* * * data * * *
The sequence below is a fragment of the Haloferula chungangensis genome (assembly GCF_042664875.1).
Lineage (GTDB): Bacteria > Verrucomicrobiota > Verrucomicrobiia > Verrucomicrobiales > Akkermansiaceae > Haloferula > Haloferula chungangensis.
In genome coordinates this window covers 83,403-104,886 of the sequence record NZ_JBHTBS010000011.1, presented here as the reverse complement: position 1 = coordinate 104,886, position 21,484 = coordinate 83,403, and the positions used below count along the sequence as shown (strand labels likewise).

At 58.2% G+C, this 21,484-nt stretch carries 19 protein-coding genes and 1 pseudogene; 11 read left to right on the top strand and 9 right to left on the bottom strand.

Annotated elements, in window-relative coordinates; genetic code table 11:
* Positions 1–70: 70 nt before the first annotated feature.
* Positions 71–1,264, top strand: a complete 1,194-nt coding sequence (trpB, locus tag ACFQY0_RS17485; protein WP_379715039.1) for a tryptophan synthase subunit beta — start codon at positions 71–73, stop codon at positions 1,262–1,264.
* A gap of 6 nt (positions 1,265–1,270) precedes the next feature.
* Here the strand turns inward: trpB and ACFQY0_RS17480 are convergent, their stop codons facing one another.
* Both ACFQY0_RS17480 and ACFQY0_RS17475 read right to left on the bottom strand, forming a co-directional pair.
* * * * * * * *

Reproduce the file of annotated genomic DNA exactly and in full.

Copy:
The sequence below is a fragment of the Haloferula chungangensis genome (assembly GCF_042664875.1).
Lineage (GTDB): Bacteria > Verrucomicrobiota > Verrucomicrobiia > Verrucomicrobiales > Akkermansiaceae > Haloferula > Haloferula chungangensis.
In genome coordinates this window covers 83,403-104,886 of the sequence record NZ_JBHTBS010000011.1, presented here as the reverse complement: position 1 = coordinate 104,886, position 21,484 = coordinate 83,403, and the positions used below count along the sequence as shown (strand labels likewise).

At 58.2% G+C, this 21,484-nt stretch carries 19 protein-coding genes and 1 pseudogene; 11 read left to right on the top strand and 9 right to left on the bottom strand.

Annotated elements, in window-relative coordinates; genetic code table 11:
* Positions 1–70: 70 nt before the first annotated feature.
* Positions 71–1,264, top strand: a complete 1,194-nt coding sequence (trpB, locus tag ACFQY0_RS17485; protein WP_379715039.1) for a tryptophan synthase subunit beta — start codon at positions 71–73, stop codon at positions 1,262–1,264.
* A gap of 6 nt (positions 1,265–1,270) precedes the next feature.
* Here the strand turns inward: trpB and ACFQY0_RS17480 are convergent, their stop codons facing one another.
* Both ACFQY0_RS17480 and ACFQY0_RS17475 read right to left on the bottom strand, forming a co-directional pair.